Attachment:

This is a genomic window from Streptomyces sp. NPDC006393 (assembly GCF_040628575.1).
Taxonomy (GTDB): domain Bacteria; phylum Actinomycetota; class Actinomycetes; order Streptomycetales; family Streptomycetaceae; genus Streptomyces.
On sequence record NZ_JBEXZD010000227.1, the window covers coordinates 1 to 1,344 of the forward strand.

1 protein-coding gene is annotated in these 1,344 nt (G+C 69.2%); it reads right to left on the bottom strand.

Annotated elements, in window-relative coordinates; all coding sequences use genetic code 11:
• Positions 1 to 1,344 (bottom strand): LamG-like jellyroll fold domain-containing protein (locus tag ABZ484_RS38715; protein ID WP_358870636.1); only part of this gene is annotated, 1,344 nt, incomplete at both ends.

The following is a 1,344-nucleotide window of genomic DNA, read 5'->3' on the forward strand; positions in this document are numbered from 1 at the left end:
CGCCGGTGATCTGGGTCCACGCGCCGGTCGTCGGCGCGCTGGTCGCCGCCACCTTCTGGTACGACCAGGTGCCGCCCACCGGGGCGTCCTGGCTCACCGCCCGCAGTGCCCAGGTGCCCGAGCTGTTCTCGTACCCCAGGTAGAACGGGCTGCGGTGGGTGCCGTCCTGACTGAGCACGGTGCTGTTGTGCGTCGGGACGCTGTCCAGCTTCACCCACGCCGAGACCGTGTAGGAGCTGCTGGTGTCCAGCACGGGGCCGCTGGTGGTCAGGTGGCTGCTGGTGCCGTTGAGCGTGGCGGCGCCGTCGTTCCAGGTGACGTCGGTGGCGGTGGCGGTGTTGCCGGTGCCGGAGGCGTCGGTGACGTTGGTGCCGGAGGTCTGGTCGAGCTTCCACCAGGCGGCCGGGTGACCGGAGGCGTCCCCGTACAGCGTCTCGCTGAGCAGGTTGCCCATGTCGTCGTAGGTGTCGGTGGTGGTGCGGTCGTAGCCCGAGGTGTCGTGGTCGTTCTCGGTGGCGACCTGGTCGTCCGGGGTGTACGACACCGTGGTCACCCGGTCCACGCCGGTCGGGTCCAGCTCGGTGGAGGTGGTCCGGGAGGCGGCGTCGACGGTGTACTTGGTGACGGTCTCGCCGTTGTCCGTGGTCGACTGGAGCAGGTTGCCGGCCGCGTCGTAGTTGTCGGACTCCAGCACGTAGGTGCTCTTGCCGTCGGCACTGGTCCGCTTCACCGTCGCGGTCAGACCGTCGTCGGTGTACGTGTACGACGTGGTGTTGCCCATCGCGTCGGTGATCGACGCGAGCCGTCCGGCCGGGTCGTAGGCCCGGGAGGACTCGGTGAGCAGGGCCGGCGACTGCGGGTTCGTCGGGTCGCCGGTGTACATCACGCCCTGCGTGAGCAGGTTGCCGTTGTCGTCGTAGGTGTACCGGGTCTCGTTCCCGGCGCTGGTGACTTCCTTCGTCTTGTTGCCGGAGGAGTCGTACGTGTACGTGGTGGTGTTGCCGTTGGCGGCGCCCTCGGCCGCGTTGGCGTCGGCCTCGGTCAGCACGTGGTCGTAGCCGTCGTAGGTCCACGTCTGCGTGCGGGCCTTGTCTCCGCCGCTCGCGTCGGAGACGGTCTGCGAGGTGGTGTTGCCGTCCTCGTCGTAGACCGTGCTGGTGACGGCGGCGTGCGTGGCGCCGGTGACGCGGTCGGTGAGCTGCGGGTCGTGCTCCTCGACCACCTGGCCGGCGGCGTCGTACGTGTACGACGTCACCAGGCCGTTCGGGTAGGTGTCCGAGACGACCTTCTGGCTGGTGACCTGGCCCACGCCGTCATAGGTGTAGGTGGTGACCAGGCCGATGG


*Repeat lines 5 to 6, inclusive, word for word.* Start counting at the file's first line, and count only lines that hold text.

Annotated elements, in window-relative coordinates; all coding sequences use genetic code 11:
• Positions 1 to 1,344 (bottom strand): LamG-like jellyroll fold domain-containing protein (locus tag ABZ484_RS38715; protein ID WP_358870636.1); only part of this gene is annotated, 1,344 nt, incomplete at both ends.